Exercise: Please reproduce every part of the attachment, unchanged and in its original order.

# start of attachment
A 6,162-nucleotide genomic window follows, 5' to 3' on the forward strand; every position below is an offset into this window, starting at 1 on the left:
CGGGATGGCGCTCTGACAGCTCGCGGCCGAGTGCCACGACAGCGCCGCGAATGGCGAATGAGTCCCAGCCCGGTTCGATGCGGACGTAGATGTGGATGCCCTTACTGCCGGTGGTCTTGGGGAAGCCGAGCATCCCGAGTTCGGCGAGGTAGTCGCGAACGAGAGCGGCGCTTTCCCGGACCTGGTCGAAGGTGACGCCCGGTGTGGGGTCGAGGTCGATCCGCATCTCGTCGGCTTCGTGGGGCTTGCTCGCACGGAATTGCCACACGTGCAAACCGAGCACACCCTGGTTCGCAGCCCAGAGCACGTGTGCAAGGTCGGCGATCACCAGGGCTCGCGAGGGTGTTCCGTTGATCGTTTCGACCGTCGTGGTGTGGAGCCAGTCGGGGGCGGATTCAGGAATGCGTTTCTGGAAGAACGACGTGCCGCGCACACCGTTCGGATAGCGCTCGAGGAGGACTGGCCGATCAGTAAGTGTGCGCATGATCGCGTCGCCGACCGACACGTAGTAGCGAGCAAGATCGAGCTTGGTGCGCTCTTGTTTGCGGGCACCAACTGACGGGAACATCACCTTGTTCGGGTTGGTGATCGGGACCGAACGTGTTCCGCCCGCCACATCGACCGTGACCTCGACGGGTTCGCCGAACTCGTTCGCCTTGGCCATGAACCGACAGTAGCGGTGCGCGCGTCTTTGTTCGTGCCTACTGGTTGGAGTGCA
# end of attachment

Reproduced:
A 6,162-nucleotide genomic window follows, 5' to 3' on the forward strand; every position below is an offset into this window, starting at 1 on the left:
CGGGATGGCGCTCTGACAGCTCGCGGCCGAGTGCCACGACAGCGCCGCGAATGGCGAATGAGTCCCAGCCCGGTTCGATGCGGACGTAGATGTGGATGCCCTTACTGCCGGTGGTCTTGGGGAAGCCGAGCATCCCGAGTTCGGCGAGGTAGTCGCGAACGAGAGCGGCGCTTTCCCGGACCTGGTCGAAGGTGACGCCCGGTGTGGGGTCGAGGTCGATCCGCATCTCGTCGGCTTCGTGGGGCTTGCTCGCACGGAATTGCCACACGTGCAAACCGAGCACACCCTGGTTCGCAGCCCAGAGCACGTGTGCAAGGTCGGCGATCACCAGGGCTCGCGAGGGTGTTCCGTTGATCGTTTCGACCGTCGTGGTGTGGAGCCAGTCGGGGGCGGATTCAGGAATGCGTTTCTGGAAGAACGACGTGCCGCGCACACCGTTCGGATAGCGCTCGAGGAGGACTGGCCGATCAGTAAGTGTGCGCATGATCGCGTCGCCGACCGACACGTAGTAGCGAGCAAGATCGAGCTTGGTGCGCTCTTGTTTGCGGGCACCAACTGACGGGAACATCACCTTGTTCGGGTTGGTGATCGGGACCGAACGTGTTCCGCCCGCCACATCGACCGTGACCTCGACGGGTTCGCCGAACTCGTTCGCCTTGGCCATGAACCGACAGTAGCGGTGCGCGCGTCTTTGTTCGTGCCTACTGGTTGGAGTGCA